2011 | Drama | 123 minutes | Persian with English subtitles
Set in contemporary Iran, a middle-class, hardworking family is about to disintegrate. Simin tells her husband Nader she wants to go to a country with more opportunities and freedom. Nader refuses to go because he’s committed to caring for his father, who has Alzheimers. Furthermore, Nader wants his teenage daughter Termeh to stay in Iran and live with him. Simin sues for divorce. The court sides with the husband and Simin moves out to live with her family. With Termeh living with him, and no wife to care for her and his father, Nader hires Razieh to help. Nader then discovers that Razieh has been neglecting his father. He asks Razieh to leave. She refuses unless she gets paid. Nader pusher her, she falls, and is taken to the hospital. Nader finds out that Razieh was pregnant when she fell and suffered a miscarriage. Under Iranian law, Nader could be convicted for murder. New evidence emerges in the court as to the cause for the miscarriage. Meanwhile, the divorce between Simin and Nader reaches a conclusion. The judge now asks Termeh with whom she would prefer living: her father or her mother. Termeh is torn over her heartbreaking situation.
Leila Hatami (Simin) / Peyman Moaadi (Nader) / Sarina Farhadi (Termeh) / Sarah Bayat (Razieh)
Why Stream This Film?
The news media often represents the Iranian people and their leaders to be brutal, war mongering, and dictatorial. But average Iranians are like everyone else: hardworking, caring, and sometimes even hurtful to family members. A Separation depicts all this superbly. After seeing this film, you’ll not judge Iran and its people the same way.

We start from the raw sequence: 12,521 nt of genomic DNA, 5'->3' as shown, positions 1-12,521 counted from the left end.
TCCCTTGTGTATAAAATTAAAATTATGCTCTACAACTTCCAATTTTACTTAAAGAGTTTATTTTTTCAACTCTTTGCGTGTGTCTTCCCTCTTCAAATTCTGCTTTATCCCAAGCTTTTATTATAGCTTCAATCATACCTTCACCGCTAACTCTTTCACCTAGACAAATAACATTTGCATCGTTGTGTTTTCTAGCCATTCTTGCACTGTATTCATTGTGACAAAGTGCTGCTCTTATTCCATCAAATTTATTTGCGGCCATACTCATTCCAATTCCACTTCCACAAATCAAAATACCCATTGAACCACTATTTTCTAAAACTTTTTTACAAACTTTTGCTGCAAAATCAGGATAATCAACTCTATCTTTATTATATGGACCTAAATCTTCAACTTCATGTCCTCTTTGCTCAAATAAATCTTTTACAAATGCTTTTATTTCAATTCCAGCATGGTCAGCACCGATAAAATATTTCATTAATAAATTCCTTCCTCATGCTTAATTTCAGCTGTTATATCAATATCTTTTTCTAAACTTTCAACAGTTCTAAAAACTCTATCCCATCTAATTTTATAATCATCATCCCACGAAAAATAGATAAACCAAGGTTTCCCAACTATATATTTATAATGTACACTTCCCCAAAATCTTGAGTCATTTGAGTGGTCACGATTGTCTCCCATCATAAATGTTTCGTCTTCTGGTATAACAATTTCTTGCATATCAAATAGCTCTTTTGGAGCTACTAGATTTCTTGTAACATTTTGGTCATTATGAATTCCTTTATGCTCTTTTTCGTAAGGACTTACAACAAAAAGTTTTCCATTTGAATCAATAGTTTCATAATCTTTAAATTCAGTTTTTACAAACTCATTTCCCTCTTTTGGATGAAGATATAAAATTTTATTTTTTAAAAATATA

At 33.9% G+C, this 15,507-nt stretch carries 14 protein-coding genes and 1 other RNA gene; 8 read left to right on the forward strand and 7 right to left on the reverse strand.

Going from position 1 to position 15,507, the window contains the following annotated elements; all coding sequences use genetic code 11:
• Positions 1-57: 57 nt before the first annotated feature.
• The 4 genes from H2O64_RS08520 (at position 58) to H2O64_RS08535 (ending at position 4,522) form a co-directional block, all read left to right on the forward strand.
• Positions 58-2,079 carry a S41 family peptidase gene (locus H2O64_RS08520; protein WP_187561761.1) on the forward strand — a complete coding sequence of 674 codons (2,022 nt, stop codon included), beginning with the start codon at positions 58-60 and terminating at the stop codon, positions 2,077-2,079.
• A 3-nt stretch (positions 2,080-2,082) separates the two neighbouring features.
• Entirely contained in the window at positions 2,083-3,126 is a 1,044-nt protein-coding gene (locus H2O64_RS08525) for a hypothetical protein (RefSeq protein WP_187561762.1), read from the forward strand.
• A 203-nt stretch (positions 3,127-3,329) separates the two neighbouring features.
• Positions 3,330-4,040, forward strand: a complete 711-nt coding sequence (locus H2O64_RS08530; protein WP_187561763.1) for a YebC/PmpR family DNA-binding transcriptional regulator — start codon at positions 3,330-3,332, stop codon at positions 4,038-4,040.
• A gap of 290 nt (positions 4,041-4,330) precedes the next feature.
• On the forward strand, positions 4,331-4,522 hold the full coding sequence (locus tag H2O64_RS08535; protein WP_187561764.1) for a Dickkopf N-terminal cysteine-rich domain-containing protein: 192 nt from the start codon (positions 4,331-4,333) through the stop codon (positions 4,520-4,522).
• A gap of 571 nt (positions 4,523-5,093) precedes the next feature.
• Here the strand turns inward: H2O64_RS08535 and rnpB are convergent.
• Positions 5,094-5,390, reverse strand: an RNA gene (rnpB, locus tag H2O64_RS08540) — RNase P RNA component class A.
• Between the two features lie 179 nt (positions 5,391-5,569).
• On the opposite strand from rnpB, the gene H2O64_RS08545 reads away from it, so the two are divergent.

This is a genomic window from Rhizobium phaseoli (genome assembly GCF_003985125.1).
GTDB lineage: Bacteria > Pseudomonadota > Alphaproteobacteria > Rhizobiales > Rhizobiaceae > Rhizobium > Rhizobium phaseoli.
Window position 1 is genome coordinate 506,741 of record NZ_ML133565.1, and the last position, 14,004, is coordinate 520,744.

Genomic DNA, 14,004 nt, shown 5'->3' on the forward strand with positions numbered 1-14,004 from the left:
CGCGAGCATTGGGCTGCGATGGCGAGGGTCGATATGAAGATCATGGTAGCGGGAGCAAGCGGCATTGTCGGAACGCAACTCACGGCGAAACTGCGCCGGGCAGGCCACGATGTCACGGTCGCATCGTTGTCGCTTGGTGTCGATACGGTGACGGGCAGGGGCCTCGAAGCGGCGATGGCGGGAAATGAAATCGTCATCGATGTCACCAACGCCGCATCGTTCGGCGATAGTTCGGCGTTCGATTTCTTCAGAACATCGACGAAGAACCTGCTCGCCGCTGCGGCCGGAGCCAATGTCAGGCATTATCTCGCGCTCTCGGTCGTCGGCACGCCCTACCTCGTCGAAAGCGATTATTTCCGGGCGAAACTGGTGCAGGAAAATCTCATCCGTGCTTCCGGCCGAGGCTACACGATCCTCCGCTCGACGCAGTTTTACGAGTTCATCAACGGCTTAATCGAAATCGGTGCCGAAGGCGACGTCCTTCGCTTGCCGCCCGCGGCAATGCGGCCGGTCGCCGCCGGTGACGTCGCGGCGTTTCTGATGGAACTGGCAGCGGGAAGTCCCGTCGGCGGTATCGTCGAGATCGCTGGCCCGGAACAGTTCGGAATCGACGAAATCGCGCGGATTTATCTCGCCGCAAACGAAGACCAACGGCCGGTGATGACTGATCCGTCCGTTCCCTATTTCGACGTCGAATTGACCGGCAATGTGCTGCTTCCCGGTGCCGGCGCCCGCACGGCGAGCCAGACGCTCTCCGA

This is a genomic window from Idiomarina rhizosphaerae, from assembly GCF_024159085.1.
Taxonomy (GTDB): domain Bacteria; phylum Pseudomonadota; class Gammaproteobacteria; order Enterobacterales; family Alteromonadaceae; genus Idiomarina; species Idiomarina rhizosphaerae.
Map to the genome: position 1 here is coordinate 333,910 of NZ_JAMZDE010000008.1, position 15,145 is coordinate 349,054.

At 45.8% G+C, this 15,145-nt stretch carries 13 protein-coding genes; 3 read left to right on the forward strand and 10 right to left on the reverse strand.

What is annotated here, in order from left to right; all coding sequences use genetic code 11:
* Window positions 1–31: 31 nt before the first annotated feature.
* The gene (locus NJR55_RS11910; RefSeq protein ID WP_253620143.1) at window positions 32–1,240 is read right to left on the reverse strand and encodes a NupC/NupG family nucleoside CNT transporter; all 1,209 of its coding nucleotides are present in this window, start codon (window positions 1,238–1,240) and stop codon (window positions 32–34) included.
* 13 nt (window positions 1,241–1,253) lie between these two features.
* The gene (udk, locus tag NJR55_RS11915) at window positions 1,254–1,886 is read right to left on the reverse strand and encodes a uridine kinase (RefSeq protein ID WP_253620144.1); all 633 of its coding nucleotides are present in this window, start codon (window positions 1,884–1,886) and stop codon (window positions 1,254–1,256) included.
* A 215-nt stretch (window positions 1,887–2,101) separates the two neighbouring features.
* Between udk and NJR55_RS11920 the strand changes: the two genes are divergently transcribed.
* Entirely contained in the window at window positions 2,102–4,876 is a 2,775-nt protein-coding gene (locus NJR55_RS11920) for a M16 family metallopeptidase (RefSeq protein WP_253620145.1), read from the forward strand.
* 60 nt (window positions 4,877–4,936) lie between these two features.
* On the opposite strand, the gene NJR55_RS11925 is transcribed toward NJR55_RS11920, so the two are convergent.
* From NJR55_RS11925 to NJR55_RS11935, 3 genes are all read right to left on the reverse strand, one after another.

- Rotten Tomatoes Score (Critics Consensus): 99%
- Metacritic Score: 95
Academy Awards: Winner, Best Foreign Language Film
Berlin International Film Festival: Winner, Golden Bear for Best Picture; Best Actor (Peyman Moaadi)
Golden Globe Awards: Winner, Best Foreign Language Film
National Board of Review: Winner, Best Foreign Language Film
National Society of Film Critics: Winner, Best Foreign Language Film; Best Screenplay (Asghar Farhadi)
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The Iranian film A SEPARATION, written and directed by Asghar Farhadi, seems to me the best film of 2011. A SEPARATION is what cinema was invented for. The shooting of the film is simple and concise and the director does nothing to distract us from the people and their problems. You would have to say it is a realist film, yet the complexity in its relationships makes the post-war classics of Italian Neo-realism seem quaint and superficial.
A SEPARATION is a rigorously honest movie about the difficulties of being honest, a film that tries to be truthful about the slipperiness of truth. It also sketches a portrait—perhaps an unnervingly picture for American audiences—of a society divided by sex, generation, religion and class.
Just when it seemed impossible for Iranian filmmakers to express themselves meaningfully outside the bounds of censorship, Asghar Farhadi’s A SEPARATION comes along to prove the contrary. Apparently simple on a narrative level yet morally, psychologically and socially complex, it succeeds in bringing Iranian society into focus like few other films have done.
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